Coronary artery disease (CAD) is the most common cause of death in the United States . It is the most common cause of cardiac related disability and is the leading cause of death within the United States with over 500,000 deaths annually attributed to CAD. Of the estimated seven million Americans with symptomatic CAD, 1.5 million will experience a myocardial infarction (MI) every year. In the 1960s, 20% of all patients hospitalized with an MI died. Despite advances in diagnosis and treatments, there is still a 10% risk of death following an MI. New techniques include coronary angiography, coronary angioplasty and coronary artery bypass grafting. However these procedures are highly invasive, carry a significant risk of complications or death, are very expensive, and have questionable clinical value in the eyes of some. The final outcome in patients with CAD in the United States and Canada are almost identical even though the patients in the US were 7.8 times more likely to receive either angioplasty or bypass than their Canadian counterparts. 42% of all angioplasties block again within six months and 25,035 of all angioplasty patients eventually require additional procedures. Physician re- evaluators in the US and UK deemed 13-35% of all bypasses inappropriate. Bypasses also have an average death rate of 4-10% and cost between $30,000 and 50,000.

Recent publications implicate lead and cadmium in the development of peripheral vascular disease and hypertension (Circulation, 2004). EDTA removes these metals from the vascular tissue. The New England Journal of Medicine published a major article in January 2003 proving a 95% reduction in cost of care for patients with low levels of lead that were treated with 30+ treatments of EDTA chelation. The Journal of the American Medical Association(March 2003) published an article showing hypertension that develops in patients between age 40 and 60 is due to lead from their bones.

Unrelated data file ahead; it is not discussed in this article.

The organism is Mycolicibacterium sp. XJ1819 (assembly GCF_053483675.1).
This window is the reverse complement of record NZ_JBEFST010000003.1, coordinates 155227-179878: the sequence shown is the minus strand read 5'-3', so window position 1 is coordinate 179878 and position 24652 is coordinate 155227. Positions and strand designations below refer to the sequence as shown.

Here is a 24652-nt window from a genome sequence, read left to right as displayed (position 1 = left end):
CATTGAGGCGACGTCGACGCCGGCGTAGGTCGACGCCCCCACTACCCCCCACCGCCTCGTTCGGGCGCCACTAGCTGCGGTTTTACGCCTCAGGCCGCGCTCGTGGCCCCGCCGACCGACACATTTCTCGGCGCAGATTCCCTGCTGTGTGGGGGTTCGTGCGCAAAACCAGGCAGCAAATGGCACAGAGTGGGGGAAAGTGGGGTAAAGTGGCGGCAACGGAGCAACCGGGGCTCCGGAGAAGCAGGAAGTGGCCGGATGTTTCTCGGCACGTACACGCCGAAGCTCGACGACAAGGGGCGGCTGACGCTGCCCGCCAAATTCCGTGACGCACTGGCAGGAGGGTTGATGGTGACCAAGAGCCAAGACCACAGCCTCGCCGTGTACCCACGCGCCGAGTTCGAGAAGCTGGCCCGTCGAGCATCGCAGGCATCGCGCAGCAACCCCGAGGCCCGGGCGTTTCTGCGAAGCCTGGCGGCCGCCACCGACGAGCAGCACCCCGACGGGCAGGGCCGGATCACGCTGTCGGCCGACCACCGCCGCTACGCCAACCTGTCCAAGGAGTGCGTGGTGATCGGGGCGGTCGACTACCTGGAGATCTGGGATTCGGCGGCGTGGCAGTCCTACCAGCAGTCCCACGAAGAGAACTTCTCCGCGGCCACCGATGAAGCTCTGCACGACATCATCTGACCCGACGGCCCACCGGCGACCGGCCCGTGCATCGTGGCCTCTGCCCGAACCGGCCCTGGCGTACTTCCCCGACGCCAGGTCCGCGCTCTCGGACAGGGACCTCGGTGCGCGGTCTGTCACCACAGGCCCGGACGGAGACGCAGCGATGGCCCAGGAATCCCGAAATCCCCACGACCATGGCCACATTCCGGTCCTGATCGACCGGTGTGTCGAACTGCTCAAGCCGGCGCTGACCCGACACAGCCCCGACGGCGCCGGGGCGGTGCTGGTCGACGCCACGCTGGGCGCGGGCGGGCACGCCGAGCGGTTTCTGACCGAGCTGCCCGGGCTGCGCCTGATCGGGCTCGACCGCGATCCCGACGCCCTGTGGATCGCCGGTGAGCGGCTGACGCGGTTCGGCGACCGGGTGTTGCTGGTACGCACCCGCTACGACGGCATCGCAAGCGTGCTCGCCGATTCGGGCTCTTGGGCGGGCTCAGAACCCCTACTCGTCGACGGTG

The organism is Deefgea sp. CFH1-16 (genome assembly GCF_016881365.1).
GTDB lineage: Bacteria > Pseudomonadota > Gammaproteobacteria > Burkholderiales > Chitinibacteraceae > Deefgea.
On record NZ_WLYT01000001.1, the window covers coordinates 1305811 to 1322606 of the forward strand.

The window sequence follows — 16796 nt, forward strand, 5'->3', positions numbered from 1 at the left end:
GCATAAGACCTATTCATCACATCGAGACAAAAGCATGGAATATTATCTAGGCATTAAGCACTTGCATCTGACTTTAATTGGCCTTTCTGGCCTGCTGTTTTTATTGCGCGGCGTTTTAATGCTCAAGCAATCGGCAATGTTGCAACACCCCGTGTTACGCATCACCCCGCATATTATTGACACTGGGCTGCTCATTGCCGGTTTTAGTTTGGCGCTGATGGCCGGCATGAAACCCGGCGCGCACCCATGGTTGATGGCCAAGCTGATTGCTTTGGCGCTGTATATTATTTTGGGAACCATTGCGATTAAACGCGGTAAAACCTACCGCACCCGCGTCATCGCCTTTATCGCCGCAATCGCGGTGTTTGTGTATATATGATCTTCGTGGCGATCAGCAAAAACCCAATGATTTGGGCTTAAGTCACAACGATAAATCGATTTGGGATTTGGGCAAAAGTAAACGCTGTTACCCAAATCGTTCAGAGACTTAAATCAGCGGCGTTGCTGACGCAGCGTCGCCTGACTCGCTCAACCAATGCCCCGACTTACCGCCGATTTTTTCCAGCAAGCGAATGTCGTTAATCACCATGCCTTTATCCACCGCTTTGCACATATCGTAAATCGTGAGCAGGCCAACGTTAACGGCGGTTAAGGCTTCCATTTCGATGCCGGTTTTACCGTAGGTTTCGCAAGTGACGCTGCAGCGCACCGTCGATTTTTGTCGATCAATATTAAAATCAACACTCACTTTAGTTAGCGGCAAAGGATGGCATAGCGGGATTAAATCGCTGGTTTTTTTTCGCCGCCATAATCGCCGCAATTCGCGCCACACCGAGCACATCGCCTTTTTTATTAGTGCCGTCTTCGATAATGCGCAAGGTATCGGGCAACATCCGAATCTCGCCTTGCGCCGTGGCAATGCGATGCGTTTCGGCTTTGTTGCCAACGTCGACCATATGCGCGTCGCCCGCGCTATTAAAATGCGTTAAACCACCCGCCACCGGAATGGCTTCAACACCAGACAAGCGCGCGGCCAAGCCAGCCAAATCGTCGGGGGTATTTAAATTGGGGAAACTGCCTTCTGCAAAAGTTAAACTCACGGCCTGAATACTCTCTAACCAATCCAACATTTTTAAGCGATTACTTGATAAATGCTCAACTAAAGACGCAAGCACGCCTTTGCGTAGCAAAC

The exact cause of CAD is unknown and the mechanism of action of EDTA for its treatment is unclear. Proponents of chelation therapy feel that the most important agent in the formation of artherosclerotic plaques is free radicals or unbound circulating charged particles. CAD arises due to an increase of free radicals, leading to an increase in damage to cells due to oxidation. Normally, the body is able to manage or control the amount of damage caused by free radicals, but when this system gets out of balance and more free radicals are generated than the body can handle, damage is done. EDTA may act as a major anti-inflammatory or anti-oxidant agent. Heavy metals also replace selenium and inactivate enzymes needed for day to day cellular processes. Removal of heavy metals may explain why eight months after the last treatment, blood flow through the kidney continues to increase in patients treated with EDTA. Remodeling and repair of tissues takes months and years even after the offending agent is removed. Heavy metals can bind up the nitric oxide system and cause spasm of the blood vessels (angina) in addition to the damage described above by the free radical system. Improvement of 19% of the diameter of a vessel doubles the amount of flow in that vessel.